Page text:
In this page, I introduce a part of my approach to seme in kendo.

Part 1

First of all, though I shall write about how to do seme, please think about your present men-uchi.

From issoku-ittouno-mai, are you not striking by performing seme starting with your right foot and then pulling in your left foot for tsugi-ashi?  At the moment of striking, are your right foot and hands not starting to move at the same time?  Usually, this is how most people strike.  With this, one succumbs to a perfectly timed kaeshi-waza [1] from an opponent.

Now please think back to the fundamentals.  I think one is taught that issoku-ittouno-ma-ai is the ma-ai from where one can strike with a single fumikomi using the right foot. From this ma-ai, one can strike a men even without a tsugi-ashi [2].

Please think on this a bit more.  Older folks like myself cannot reach the men by striking with only (a single step with) the right foot from issoku-ittouno-ma-ai which is too far.  Well, then how do you think can we strike?

The 8th Dan Senseis at their age can very easily strike men.  They draw out the opponent by applying seme with their right foot (hikidasu).  They strike at the moment the opponent comes forward by half a head-length.  The opponent is coming in to get hit.  When I tested for 7th Dan, I was able to pass with kote and men strikes as my opponent came in – drawn out by a seme with my right foot (of course, a seme starting from my hips).  Now I can perform seme much better compared to that time.

I would like to take good care of what I have acquired and mastered thus far.

And I shall share and explain seme.  I write this thinking that it will help instruct myself, too.  Although you may already be at a level to pass (shinsa), please read this while thinking “Heh” (as in ‘Oh’).  In my present day kendo, I strike men from a ma-ai where the sword tips meet.  At times, from closer distances, too.  Of course, it is with one step.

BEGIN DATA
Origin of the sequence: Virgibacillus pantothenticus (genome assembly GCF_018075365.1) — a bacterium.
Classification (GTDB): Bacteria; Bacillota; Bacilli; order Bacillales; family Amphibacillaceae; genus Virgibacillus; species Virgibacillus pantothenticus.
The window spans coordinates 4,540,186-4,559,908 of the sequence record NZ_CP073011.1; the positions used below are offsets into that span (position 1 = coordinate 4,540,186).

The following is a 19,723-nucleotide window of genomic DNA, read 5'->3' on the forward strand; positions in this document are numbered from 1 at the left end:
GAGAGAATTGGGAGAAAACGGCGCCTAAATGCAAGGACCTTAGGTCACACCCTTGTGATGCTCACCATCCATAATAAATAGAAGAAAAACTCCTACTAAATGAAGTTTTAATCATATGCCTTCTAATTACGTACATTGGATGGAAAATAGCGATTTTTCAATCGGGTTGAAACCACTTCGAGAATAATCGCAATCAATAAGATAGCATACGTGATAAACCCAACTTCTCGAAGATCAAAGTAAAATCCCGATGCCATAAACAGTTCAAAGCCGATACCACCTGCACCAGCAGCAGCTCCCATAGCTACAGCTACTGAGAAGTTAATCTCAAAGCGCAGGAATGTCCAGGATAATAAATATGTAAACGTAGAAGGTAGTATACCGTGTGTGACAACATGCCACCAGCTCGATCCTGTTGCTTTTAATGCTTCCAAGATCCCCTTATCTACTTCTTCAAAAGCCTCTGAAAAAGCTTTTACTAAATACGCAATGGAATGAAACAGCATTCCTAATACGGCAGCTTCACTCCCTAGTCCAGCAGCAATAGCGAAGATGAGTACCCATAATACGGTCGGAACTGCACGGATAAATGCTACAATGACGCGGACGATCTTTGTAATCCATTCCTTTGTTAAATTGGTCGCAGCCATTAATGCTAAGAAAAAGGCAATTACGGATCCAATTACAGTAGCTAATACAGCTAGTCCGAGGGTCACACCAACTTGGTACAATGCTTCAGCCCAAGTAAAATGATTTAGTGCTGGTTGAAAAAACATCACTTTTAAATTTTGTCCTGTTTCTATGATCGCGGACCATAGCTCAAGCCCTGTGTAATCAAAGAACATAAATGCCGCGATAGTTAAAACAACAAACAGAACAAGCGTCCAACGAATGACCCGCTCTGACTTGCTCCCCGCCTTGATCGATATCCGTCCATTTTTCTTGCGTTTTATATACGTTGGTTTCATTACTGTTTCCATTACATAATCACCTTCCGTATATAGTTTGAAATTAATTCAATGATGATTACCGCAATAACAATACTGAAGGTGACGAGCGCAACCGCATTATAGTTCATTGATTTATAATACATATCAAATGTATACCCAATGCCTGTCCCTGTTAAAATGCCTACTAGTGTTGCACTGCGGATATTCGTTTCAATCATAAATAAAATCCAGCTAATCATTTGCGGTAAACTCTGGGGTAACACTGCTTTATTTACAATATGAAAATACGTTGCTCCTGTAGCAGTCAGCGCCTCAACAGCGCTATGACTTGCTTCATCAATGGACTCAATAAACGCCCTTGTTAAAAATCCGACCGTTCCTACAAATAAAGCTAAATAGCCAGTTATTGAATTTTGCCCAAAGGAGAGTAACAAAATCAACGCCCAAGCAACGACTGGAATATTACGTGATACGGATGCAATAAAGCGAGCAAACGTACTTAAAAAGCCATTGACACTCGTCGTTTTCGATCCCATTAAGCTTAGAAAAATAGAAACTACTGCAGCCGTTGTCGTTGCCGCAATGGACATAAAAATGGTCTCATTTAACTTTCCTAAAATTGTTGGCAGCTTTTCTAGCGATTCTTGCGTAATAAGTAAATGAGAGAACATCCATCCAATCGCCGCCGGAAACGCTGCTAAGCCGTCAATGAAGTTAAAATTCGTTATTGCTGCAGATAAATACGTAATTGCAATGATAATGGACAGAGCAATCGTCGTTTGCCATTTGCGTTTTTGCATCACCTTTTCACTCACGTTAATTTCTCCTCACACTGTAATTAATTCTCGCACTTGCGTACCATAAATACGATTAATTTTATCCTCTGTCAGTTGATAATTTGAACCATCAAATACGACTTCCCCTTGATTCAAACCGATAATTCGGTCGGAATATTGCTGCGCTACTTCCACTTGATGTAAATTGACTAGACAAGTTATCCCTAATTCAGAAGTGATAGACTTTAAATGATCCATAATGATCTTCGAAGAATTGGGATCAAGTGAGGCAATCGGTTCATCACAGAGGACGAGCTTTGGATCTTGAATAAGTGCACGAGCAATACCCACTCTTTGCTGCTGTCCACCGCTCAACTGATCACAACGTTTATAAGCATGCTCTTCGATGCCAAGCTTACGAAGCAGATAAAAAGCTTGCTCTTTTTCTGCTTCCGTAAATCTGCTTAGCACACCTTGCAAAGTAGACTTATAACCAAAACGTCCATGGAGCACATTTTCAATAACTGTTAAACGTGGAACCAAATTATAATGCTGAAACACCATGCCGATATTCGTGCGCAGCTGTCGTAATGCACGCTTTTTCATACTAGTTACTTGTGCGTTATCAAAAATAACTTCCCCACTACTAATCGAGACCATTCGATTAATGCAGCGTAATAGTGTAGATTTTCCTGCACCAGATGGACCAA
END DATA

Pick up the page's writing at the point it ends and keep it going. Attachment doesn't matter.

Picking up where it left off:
Though this became a little bit long, I shall write on how to seme and enter.  If it is ok with you, let’s continue this journey.

(Continue to Part 2)


[1] Translation note:  I believe 技 (waza) instead of  業 (waza) in 「返し業」 was intended in the original article due to the context and the same kun-yomi.

[2] Translation note: I believe this is in reference to an initial small step (tsugi-ashi) which can precede the fumikomi and men-uchi needed especially from touma.

 

Ways to Check and Improve Your Posture for Kamae – Wag Your Tail

You have probably heard Senseis instruct new students learning kamae to stand straight with the chest pushed forward and the shoulders back.    The same instruction can apply to higher level kodansha as captured in an instructional video for those going for 4th or 5th Dan Shinsa grading in [DVD08].  In the video, the Senseis call out certain candidates to correct their posture not only for the chest and spine area but also the neck and head.  There is a marked difference in appearance when seeing a kamae with a good posture vs. one with a hunched posture.

An Easy Way to Check One’s Posture.

As explained to me by a chiropractor and a massage therapist, one can perform a “Wall check”.  This involves finding a wall and standing with one’s back against it with the following body parts (ideally) touching it:  the buttocks, the shoulder blades and the back of the head (with the chin tucked down towards one’s chest).  For those familiar with yoga, this is essentially a vertical version of shavasana – also known as the “dead man’s pose” where one is standing instead of lying down.